By Pamela Barbaglia
LONDON – Britain’s largest drugstore chain Boots has set a Feb. 24 deadline to receive indicative bids from a series of deep-pocketed investors that could value the 173-year-old firm at up to 8 billion pounds ($10.88 billion), two sources told Reuters.
The sale will see U.S. drugstore giant Walgreens, which has backed Nottingham-based Boots since 2012, cashing out from one of Britain’s best-known retailers which operates more than 2,200 stores and employs about 51,000 people.
It will also lead to the dismantling of the Walgreens Boots Alliance (WBA), which was set up in 2014 when Walgreens took full control of the health and beauty chain, creating a global behemoth with overall revenues of $132.5 billion in 2021.
WBA declined to comment.
A spokesperson said on Jan. 11 that the company was undertaking a strategic review primarily focused on Boots, but also including skincare and cosmetics brand No7 which was launched by Boots in 1935.
“While the process is at an exploratory stage, we do expect to move quickly,” WBA’s Chief Executive Officer Rosalind Brewer said on Jan. 11.
Valued at 6 billion to 8 billion pounds, Boots is being sold as part of an auction process led by Goldman Sachs and targeting financial investors with a track record of turning around high street retailers, the sources said, speaking on condition of anonymity as the matter is confidential.
Private equity firm TDR Capital, which owns supermarket chain Asda, is working on a bid plan to secure control of Boots and integrate it into Asda’s stores, which already operate a limited network of UK pharmacies, the sources said.
But TDR, led by co-founders Manjit Dale and Stephen Robertson in 2002, faces competition from a consortium of CVC Capital Partners and Bain Capital as well as U.S. investment firms Sycamore Partners and Apollo, which are all lining up bids for Boots, the sources said.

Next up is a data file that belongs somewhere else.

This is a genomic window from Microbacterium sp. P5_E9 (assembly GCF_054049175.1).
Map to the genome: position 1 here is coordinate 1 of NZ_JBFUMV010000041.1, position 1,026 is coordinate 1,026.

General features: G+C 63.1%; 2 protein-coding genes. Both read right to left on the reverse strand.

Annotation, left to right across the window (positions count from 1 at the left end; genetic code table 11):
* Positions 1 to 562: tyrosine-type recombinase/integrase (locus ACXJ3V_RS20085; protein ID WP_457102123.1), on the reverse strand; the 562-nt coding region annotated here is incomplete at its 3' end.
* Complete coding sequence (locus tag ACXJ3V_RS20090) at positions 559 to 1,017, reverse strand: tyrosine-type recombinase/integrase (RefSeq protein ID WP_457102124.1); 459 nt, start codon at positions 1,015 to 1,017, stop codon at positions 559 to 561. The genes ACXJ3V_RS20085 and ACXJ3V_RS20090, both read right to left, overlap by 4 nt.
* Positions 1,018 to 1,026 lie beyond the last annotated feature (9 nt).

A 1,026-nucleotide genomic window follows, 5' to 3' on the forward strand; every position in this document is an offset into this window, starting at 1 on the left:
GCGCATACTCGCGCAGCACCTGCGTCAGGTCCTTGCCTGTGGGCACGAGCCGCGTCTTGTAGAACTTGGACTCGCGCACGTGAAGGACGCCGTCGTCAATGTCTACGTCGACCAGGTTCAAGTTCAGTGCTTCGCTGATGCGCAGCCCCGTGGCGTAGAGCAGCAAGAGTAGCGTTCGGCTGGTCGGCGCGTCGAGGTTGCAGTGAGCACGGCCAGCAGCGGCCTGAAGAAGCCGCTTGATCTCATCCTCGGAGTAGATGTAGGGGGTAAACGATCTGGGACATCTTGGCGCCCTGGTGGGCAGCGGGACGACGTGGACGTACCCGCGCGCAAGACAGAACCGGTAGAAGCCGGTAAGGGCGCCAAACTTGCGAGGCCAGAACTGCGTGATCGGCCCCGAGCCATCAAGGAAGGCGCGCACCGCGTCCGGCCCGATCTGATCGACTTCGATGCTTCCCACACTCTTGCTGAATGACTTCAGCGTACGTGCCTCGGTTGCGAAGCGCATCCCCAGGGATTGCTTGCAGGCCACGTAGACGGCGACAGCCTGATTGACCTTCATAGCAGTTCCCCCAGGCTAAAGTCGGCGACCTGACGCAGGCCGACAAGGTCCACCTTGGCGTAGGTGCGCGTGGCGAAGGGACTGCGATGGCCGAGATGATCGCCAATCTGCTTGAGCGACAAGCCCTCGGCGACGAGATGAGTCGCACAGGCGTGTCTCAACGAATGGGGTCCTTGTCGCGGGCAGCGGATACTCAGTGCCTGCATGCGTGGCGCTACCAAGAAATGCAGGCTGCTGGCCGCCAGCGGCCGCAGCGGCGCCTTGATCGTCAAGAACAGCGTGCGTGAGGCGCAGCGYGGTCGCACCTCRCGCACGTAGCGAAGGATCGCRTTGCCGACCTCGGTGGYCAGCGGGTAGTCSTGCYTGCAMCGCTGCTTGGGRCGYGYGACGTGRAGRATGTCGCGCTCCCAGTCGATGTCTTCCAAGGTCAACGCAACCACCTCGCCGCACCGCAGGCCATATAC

U.S. buyout firm CD&R, which sources said had initially looked at the possibility of combining Boots with its own supermarket chain Morrisons, had to put its ambitions on hold as Britain’s competition regulator is still probing the Morrisons takeover – announced in October – and has banned any move by CD&R to integrate the UK grocer with other portfolio companies.
Sycamore Partners, Bain Capital, Apollo and CD&R declined to comment while TDR and CVC were not immediately available.
Private equity firms hope to extract value from Boots by investing in primary healthcare services and striking partnership deals with Britain’s National Health Service (NHS) to turn Boots’ stores into medical hubs where services could include blood tests, jabs and physiotherapy, one of the sources said.
WBA’s $5.2 billion investment in care provider VillageMD in October is seen as a possible blueprint for Boots’ expansion, with WBA running physician-led primary care clinics at its drugstores across the United States.
But to follow the same growth path, Boots will need to work closely with the UK health authorities, one of the sources said, and its turnaround may take time to execute.
CVC is betting on the expertise of former KKR partner Dominic Murphy who joined CVC in 2019 and previously led KKR’s takeover of Alliance Boots for 11.1 billion pounds in 2007. At the time, Murphy had to calm fears of redundancies and store closures as private equity investors were widely perceived as job cutters and asset strippers.
“Boots remains primarily a turnaround story which implies downsizing their retail network, adding services at its stores and implementing online sales,” one of the sources said.
“Although many private equity funds are looking at the dossier right now, only those with proven retail expertise and a strategic angle will make it to the final stages of the process.”
($1 = 0.7352 pounds)
(Reporting by Pamela Barbaglia; editing by Barbara Lewis and Bernadette Baum)